The last year has been the most creatively-productive one I’ve ever known. Stimulated by new friendships forged at a writer’s workshop at Hubbard Hall in Cambridge, NY, I’ve written and drawn more and more regularly than ever before. Before the workshop, I was a dabbler, trying to choose between two crafts and vacillating between them as the mood struck me. A year of unprecedented encouragement offered a more rewarding search for authenticity in our work. The workshop which started with a focus on rural and small town life ultimately became the search for the stories and meanings in all of our lives.
That search meant opening my eyes and my soul. It meant discovering beauty and meaning in my very ordinary life. It meant living life and recognizing the ways I had kept it out.
Depression doesn’t keep life out. It keeps me withdrawn from life, watching it from my cave, but I’m never quite sure if the pills are a way out of the cave or just a way to be less aware of it. It’s that uncertain but sometimes strong anesthetic effect that makes me fear the cure as much as the disease.
But there’s another uncomfortable reality. The deeper I go, the less I write. Not ironically, and the less I write, the deeper I go.
There’s a romantic picture of the tortured artist. It isn’t entirely unfounded. There is an frighteningly long list of authors and artists whose lives were upended and prematurely ended by mental illness.
However, as I struggle to work at the one occupation that truly gives me satisfaction, I’ve begun to wonder how much of their ability to express their creativity was actually hamstrung by their cranial chemical imbalances. Mania may produce periods of intense productivity, but, as I study the lives of the luminaries, it seems that the despair at other end of the spectrum often coincided with a withdrawal from life and work.
By contrast, the few people I’ve met in ‘real life’ who are working as artists or writers, are the ones who have managed their moods to allows themselves to ‘show up for work’ everyday. There is no drama in the work. There is only the work, as there is with any other job.
Right now, I feel constantly in jeopardy of failing the day job and the parenting job – forget achieving the dream job of writing. I know only fear of the unknown keeps the pills in their bottle, but int this moment the pursuit of the authentic is yielding one other invaluable lesson. It is that fear can be as crippling and counterproductive as any mental illness, and, while the debate over the link between creativity and mental illness thrives, my small hope is that conquering my fear of what might happen will be the stimulating cure to any analgesic effects of the curative I’m about to swallow.
I planted the other morning. It was stiflingly humid out, but I knew storms were coming to water my garden in the afternoon, and there was still one big bed to dig sow.
An hour later I sat down at my computer, soaked in sweat and spring steam. The earth that shelters two-thirds of our house was serving its purpose by keeping the room cool, but I wanted something more. There wasn’t time to shower, and I had more garden time planned after work, but little dots of dirt sliding down a sweaty arm can feel more like the creepy crawlies. When the rain arrived, I was strongly tempted to hit BRB (be right back) in the work chat room and head out for an au natural shower.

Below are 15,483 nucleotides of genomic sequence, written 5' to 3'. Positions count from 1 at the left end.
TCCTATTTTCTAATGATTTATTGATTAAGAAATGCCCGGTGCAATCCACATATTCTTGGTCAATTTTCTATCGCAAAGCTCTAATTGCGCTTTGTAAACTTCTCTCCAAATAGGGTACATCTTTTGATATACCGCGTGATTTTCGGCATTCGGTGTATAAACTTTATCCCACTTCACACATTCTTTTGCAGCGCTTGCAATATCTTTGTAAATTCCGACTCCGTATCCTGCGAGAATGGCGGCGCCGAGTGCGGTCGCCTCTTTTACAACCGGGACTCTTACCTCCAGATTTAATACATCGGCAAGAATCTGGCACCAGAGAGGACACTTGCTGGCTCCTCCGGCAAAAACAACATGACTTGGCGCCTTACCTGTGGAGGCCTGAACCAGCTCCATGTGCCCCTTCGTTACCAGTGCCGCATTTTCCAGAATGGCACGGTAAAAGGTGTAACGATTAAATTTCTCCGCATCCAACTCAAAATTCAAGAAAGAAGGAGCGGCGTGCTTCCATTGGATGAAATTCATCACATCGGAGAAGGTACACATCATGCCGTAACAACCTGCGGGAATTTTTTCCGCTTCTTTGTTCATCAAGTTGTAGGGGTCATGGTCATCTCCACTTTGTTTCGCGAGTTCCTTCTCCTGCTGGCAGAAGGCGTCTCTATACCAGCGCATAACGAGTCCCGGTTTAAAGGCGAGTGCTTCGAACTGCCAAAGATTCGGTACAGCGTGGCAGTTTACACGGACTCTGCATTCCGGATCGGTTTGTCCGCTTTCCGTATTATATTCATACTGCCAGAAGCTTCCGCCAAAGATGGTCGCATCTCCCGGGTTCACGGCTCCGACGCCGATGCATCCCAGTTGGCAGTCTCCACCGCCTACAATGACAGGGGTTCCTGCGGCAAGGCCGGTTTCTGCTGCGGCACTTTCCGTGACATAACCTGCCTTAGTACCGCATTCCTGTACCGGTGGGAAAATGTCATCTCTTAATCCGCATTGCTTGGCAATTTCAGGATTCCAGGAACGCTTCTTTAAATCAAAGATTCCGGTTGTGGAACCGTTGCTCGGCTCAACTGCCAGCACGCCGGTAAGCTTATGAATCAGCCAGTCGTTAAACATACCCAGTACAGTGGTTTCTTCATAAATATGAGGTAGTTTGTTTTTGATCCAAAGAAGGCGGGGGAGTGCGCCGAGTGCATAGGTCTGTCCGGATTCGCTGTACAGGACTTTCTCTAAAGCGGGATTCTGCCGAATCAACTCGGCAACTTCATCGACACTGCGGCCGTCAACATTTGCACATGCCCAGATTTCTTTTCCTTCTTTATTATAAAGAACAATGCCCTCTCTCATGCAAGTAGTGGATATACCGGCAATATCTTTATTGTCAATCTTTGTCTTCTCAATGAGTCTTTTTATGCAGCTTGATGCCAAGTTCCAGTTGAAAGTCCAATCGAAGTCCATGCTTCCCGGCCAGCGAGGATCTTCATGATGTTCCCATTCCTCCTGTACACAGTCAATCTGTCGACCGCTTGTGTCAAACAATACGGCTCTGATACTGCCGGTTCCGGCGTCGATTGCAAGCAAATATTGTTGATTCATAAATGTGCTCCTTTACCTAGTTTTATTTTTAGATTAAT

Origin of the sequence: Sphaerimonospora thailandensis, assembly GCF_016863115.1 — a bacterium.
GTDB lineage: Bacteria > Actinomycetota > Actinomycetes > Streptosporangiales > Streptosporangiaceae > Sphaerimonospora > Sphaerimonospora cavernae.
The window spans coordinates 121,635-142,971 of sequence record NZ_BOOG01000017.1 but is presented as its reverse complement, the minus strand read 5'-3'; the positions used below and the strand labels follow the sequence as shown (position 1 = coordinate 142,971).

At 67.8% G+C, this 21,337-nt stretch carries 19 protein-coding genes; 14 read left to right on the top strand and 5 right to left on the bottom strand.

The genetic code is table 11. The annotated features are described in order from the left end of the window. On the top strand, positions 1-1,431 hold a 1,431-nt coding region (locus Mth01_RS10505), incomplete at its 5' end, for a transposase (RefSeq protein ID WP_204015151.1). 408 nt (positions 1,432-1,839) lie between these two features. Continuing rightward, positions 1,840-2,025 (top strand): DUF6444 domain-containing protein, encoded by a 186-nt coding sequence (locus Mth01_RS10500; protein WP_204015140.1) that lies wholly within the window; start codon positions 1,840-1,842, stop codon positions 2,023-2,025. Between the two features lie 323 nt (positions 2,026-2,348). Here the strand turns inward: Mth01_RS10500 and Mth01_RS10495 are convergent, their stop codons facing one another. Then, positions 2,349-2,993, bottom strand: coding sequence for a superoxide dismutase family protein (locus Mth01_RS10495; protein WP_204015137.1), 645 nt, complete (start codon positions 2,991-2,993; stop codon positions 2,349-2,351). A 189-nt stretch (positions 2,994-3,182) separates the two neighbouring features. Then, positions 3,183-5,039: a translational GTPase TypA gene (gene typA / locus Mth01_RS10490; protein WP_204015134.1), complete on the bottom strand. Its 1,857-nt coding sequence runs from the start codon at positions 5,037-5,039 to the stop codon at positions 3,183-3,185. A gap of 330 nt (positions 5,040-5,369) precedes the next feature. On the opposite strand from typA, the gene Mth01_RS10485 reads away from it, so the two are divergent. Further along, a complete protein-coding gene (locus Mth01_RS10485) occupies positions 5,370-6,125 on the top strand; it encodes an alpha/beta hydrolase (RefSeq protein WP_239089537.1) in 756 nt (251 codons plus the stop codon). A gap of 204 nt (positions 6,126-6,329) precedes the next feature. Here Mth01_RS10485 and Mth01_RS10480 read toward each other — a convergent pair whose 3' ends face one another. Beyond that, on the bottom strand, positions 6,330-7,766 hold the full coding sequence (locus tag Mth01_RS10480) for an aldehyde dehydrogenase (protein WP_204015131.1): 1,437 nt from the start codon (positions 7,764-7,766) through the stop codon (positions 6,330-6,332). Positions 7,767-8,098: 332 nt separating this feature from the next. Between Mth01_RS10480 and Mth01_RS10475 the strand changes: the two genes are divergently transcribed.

The Big Guy set the precedent for this last summer when he attempted to save water with a risqué hose down during a down pour. For a while, the only way to get my two boys clean (at the same time) was to wait for a swimming party, a rainy day or, preferably, both at the same time. Pond jumping is especially purifying in the rain, and only the din of thunder and misdirected parents ordering everyone inside can muddy the sensation.
Outside, the wind intensified, whipping the spindly white birches until their highest branches seemed as if they would sweep the forest floor. I abandoned any ideas about dancing the dirt away in the rain. I knew I’d need to venture out later to mulch anyway, spurring the need for another, if more conventional, conventional shower.
But getting the dust off wasn’t really the point. I knew what I really wanted. It was a cleansing I craved; it was a communion with the elements. But summer is young and I’ve just begun to tend my garden.
It’s Saturday morning, and we’re off to T-ball. Almost all our Saturdays involve some morning sport with one or both of the boys. In winter it’s the perfect antidote to cabin fever, but this morning it’s helping get me grounded again.
A weekend away at the Cape led to a week of catching up at work and at home. I forgot most of what I wanted to write about, and substituting marathon digital days for family face time was hardly inspiring. As we drive down the hills from our house to the main road, it’s impossible not to notice the intense green that’s overtaken the mountains with the longer days. I know that’s not where I’ll find my inspiration today, but I will find it.
We’re a little late getting to T-ball, and the boys have to run to get from the parking lot to the field in time for the first at bat. By the time we get to the dugout, twelve-year-old Thing1 is helping the coaches and six-year-old Thing2 is zipping around the bases and racing bunted balls to first base. It’s one of the few times I don’t have my camera with me, and all I can do is watch and let the rhythm of the day get me grounded in our lovely rut again. And that’s where the inspiration will be.